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Navigating Non-Invasive Respiratory Support for Preterm Neonates After Extubation

March 27, 2024

Editor’s Note: Dr. Alex Eaton (he/him) is a first-year resident physician in pediatrics at The Boston Combined Residency Program at Boston Children's Hospital and Boston Medical Center. He is interested in medical education and health disparities research, specifically pediatric pain management in the setting of historic practices of race-based medicine. Alex is planning to pursue a fellowship specializing in pediatric critical care. -Rachel Y. Moon, MD, Associate Editor, Digital Media, Pediatrics

In the world of caring for preterm neonates, choosing the right method of non-invasive respiratory support is crucial. Nasal continuous positive airway pressure (CPAP) and nasal intermittent positive airway pressure (NIPPV) stand out as the most commonly used methods. While CPAP offers a steady baseline pressure, NIPPV provides intermittent boosts above this baseline.

Previous studies comparing these techniques have shown NIPPV to be superior to CPAP, but these studies limited CPAP pressures to a maximum of 8 cm H2O, whereas in real-world clinical practice, higher pressures are often used.

Pediatrics is early releasing an article with accompanying video abstract entitled “CPAP Versus NIPPV Postextubation in Preterm Neonates: A Comparative-Effectiveness Study,” by Dr. Amit Mukerji from McMaster University and colleagues from 22 institutions in Canada (10.1542/peds.2023-064045). The authors analyze data from 1817 infants at 22 Canadian neonatal centers to compare the use of CPAP and NIPPV in preterm neonates born before 29 weeks’ gestation.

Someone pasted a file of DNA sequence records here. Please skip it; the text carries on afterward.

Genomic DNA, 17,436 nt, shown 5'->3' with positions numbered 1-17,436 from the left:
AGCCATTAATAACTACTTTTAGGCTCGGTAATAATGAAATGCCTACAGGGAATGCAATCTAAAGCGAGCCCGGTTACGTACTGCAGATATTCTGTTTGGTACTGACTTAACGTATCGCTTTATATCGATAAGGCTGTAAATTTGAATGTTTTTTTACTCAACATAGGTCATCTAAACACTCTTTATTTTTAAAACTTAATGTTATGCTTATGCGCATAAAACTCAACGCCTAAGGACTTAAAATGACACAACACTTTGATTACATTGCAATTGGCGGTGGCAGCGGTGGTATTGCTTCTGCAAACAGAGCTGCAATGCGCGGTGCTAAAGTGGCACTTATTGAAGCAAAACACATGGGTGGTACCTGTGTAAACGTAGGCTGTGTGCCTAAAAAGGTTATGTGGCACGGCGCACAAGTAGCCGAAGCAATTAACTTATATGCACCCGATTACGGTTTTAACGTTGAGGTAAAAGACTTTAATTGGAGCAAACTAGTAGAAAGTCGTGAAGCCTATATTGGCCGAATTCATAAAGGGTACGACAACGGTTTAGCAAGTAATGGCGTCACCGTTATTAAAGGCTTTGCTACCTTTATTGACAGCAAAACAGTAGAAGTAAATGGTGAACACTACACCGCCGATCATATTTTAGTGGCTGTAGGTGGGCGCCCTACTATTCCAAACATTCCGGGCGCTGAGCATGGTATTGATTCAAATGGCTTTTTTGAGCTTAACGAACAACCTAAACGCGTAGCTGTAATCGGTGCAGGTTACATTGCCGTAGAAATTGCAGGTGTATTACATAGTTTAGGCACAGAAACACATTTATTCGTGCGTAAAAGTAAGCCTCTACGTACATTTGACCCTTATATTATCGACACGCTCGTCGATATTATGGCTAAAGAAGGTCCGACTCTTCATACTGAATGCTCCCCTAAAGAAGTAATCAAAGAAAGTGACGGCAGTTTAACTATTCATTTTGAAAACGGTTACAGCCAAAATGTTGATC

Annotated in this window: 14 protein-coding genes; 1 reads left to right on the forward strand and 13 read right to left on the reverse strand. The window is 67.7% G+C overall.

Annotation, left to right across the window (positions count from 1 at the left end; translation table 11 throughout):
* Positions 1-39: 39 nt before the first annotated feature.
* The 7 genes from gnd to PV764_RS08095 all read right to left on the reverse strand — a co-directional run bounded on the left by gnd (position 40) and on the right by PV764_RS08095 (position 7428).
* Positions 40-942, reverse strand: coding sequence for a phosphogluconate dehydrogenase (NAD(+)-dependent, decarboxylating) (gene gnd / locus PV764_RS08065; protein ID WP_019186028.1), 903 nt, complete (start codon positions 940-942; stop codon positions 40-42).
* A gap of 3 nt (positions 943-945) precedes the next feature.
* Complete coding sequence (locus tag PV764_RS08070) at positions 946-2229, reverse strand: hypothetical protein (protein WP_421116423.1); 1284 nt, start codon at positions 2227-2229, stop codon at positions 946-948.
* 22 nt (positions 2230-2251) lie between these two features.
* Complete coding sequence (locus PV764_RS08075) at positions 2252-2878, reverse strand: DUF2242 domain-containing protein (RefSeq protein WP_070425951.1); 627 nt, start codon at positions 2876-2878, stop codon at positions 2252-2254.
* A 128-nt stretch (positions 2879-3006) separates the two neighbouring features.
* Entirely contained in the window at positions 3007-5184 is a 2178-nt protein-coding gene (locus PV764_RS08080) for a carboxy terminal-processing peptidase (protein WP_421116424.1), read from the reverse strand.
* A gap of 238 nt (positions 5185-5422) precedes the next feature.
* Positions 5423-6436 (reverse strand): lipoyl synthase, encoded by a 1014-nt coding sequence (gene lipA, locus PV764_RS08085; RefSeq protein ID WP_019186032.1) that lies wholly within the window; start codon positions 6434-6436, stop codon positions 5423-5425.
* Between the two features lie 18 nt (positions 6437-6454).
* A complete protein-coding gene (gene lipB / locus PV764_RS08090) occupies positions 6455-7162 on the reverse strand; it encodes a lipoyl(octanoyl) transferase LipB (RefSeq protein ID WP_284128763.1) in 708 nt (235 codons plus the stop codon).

The authors found that CPAP did not exhibit non-inferiority to (meaning, it was not as good as) NIPPV when “extubation failure” was defined as use of another non-invasive method or escalation of settings, but was non-inferior to (meaning, was as good as) NIPPV when failure was defined as the need for re-intubation, at both the <72 hour and <7 day time points.

CPAP’s lack of inferiority in terms of re-intubation was largely because of rescue with other respiratory supports, including NIPPV itself.

There are several strengths to this study, including a large sample size, use of real-world data, and adherence to contemporary clinical practices. However, the study has limitations, notably the potential variability in clinician thresholds for defining failure, and the self-selection of CPAP versus NIPPV by centers. Additionally, while CPAP pressures were permitted to exceed traditional limits, equivalent pressures between CPAP and NIPPV were not consistently applied.

This study provides insights into the nuanced decision-making surrounding non-invasive respiratory support in preterm neonates. While CPAP may not be as good as NIPPV in all aspects, its flexibility and cost-effectiveness make it a compelling initial option, particularly in real-world clinical scenarios with resource constraints.

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